Where to start with Adam Driver? He’s the type we love to hate. Seemingly dysfunctional and noncommittal at times, he gleefully plays the role of an irresistible bad boy, also named Adam, opposite Lena Dunham as Hannah in “Girls.” But underneath his rough exterior and crass instincts, he can be quite the sweetheart — enough to make Hannah dangerously think she can fix him. We’re revisiting some of the episodes where Adam surprised us all with his tender and corny heart.
Is your favorite mushy Adam moment on this list? Tell us in the comments below — and let us know what we missed!
‘She Did’ — Season 1, Episode 10
We spend most of the first season watching Hannah pursue Adam relentlessly and being delusional about their relationship. Then, just when she finally seems ready to take a hint and leave him for good, Adam delivers an impassioned speech that leaves us all feeling surprised: “Is this the game? You chase me like I’m in the Beatles for six months, and then when I finally get comfortable with things you want to shrug?” he asks incredulously.
In the end, Hannah decides to stick around and Adam finally makes things official with her, giving hope to everyone who has ever been in a situationship. However, their story is more likely to be an anomaly than the norm, though there’s also no denying that Adam’s turnaround is still compelling. Even though the two of them continue to struggle, Adam becomes decidedly committed to Hannah.
‘Boys’ — Season 2, Episode 6
In typical Adam fashion, he decides to steal a dog that he thinks he simply must have. The ordeal backfires and poor Adam is tormented by an aggressive animal who almost tears his limbs apart. In a desperate and futile attempt to manage the situation, he locks the dog in his bathroom for days and deprives himself of an essential room in his apartment.
When Ray (Alex Karpovsky) visits him to pick up a book Hannah left in his living room, the two of them decide it’s time to return the dog to its owner — one simply can’t live without a bathroom. As the two disgruntled men head on a hero’s journey to Long Island, we get a glimpse of Adam we don’t usually see: someone longing for connection with others.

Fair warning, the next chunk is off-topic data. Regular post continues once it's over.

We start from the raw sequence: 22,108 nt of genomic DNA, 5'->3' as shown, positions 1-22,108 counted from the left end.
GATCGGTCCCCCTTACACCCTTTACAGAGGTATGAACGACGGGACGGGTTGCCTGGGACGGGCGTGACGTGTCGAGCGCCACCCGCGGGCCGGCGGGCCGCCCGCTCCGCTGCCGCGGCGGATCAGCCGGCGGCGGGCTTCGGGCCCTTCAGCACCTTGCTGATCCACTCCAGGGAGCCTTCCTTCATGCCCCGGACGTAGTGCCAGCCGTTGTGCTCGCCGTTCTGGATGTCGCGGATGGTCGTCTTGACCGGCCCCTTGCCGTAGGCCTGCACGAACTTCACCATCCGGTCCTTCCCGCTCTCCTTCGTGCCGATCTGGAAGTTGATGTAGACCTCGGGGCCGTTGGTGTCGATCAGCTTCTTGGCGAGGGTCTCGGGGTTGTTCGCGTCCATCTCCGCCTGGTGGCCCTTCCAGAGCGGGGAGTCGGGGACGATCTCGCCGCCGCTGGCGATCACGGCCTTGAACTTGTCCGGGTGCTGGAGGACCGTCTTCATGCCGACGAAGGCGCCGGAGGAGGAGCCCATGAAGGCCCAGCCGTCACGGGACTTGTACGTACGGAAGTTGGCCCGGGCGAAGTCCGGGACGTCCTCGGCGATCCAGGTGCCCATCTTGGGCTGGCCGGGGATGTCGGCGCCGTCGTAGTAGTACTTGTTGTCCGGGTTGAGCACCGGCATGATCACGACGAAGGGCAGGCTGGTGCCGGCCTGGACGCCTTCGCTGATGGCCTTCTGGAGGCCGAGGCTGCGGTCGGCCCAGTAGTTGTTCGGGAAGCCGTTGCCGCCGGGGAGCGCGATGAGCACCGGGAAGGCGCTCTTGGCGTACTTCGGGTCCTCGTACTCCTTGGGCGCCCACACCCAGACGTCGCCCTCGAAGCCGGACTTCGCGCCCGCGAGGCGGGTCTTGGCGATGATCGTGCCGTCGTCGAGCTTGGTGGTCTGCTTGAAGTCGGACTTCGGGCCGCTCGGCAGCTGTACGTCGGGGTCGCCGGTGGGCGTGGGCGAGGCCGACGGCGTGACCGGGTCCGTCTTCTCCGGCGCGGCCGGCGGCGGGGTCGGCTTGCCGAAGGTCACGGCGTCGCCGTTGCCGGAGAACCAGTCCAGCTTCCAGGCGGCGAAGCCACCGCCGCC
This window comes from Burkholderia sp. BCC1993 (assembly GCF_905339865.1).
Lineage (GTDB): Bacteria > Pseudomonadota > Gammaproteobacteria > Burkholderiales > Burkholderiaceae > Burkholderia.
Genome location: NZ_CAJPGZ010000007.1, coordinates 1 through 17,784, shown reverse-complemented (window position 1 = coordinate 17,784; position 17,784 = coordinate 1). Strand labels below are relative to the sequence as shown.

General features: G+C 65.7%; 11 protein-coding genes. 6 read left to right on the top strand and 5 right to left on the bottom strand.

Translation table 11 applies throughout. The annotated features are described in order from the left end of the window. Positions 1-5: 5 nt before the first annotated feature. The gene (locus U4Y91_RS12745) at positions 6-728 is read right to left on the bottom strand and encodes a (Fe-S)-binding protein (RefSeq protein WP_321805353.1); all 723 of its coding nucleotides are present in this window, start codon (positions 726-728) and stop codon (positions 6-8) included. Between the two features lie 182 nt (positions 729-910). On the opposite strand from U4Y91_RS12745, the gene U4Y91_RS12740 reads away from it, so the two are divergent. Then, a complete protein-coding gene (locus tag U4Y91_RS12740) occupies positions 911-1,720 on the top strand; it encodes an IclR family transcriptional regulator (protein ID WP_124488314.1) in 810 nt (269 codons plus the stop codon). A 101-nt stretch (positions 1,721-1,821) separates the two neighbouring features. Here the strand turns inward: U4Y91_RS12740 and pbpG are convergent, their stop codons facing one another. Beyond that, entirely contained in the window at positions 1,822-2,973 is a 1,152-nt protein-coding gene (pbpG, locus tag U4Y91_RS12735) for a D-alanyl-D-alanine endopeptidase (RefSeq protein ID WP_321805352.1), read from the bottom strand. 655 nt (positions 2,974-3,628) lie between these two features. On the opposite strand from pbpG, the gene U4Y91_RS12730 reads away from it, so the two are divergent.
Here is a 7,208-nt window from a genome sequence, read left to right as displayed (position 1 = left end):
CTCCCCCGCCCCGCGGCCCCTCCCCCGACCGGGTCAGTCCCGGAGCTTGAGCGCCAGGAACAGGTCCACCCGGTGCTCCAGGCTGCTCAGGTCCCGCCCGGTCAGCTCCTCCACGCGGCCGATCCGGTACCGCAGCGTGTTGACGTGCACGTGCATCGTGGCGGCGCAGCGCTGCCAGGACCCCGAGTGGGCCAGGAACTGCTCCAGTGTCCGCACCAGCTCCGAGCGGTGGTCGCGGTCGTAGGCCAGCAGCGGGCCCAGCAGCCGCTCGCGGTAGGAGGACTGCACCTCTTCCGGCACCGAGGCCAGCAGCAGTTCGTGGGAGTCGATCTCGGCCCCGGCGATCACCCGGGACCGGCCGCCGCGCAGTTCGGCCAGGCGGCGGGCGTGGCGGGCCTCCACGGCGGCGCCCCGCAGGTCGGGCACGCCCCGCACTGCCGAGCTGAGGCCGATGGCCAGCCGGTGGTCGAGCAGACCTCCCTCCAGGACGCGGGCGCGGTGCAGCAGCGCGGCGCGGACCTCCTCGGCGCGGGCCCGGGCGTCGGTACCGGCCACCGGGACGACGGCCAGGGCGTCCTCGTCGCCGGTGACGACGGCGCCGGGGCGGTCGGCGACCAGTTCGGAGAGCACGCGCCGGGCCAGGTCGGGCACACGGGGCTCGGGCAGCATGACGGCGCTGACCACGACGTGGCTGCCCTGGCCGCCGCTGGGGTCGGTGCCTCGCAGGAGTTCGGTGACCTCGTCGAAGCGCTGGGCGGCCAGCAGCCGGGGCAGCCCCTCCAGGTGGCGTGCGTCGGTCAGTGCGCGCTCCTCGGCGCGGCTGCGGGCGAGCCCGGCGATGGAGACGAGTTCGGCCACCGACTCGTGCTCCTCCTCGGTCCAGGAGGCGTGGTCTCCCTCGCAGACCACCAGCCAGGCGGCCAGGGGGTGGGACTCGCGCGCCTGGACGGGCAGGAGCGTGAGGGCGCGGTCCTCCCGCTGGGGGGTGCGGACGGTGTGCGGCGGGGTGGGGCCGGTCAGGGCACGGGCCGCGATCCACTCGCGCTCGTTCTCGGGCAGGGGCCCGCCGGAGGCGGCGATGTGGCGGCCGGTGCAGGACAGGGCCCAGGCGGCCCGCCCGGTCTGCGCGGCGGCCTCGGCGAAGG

While he may not have found a companion in the rabid dog, by the end of the episode, Adam begins a blossoming friendship with Ray, reminding us that he’s human after all — down to his desire for friendship.
‘Females Only’ — Season 3, Episode 1
It might not look like it, but there are many wheels turning in Adam’s head. He often drops words of wisdom that seem to come from experience. Early in Season 2, for example, he tells Hannah, “Just because I … could tell you her middle name or knew a record she liked, that doesn’t mean anything. That’s not a connection. Anyone can have that. Really knowing someone is something else. It’s a completely different thing and when it happens, you won’t be able to miss it.” As the man himself would say, “That’s deep, man.”
Adam can be quite the voice of reason. He seems simultaneously both childish and incredibly mature when it comes to love, displaying a sensitivity that’s equally endearing and a bit corny. His steady influence is arguably underappreciated in the show.
‘Truth or Dare’ — Season 3, Episode 2
There’s no greater demonstration of love than when someone helps us move or picks us up from a crowded airport. Well, Adam does one better. When Jessa (Jemima Kirke) resurfaces after ghosting everyone and winds up in rehab, Adam dutifully drives Hannah and Shosh (Zosia Mamet) several hours upstate to pick her up.
What makes him a mushball in our book is not just this touching act of service, but the fact that he expresses genuine concern for Jessa. While he has his own opinions about Jessa’s actions, he ultimately shows her unconditional support that makes it clear he stands by her side, even offering to go to a meeting with her. Of course, things also backfire between them in the way they always do.
‘Deep Inside’ — Season 3, Episode 4
Though he’s a brute and closelipped enigma, Adam’s capable of opening up from time to time. In Season 3, he tells Hannah that “the world would blur” for him if she died, proving that the man has a way with words. Maybe the bar is on the floor since we expect so little from him, but Adam does have a penchant for saying the right things at the right time.
These moments of unbridled sentimentality aren’t so rare. Adam often greets Hannah excitedly when she comes home from work, running up to hug and kiss her like a loving puppy. Sure, part of it is because he’s unemployed most of the time and has nothing to do all day, but we hopeless romantics recognize game (or “rizz”) when we see it.
‘Only Child’ — Season 3, Episode 5
Adam doesn’t save his affections for just Hannah or her friends. When his sister comes to visit and ends up overstaying her welcome, he gets frustrated with her but also shows a caring, protective side that would make any parent proud. When Hannah kicks his sister out, Adam briefly gets mad at her for putting his sister out in the street.
This subplot in the series captures an undeniable fact of life — specifically, one of familial life: we can fight with our siblings all we want, but more often than not there’s an undying love between us that can’t be erased. Also, we might bicker with our siblings and even be mean to them, but that doesn’t give others license to do the same. It’s a brother-sister thing.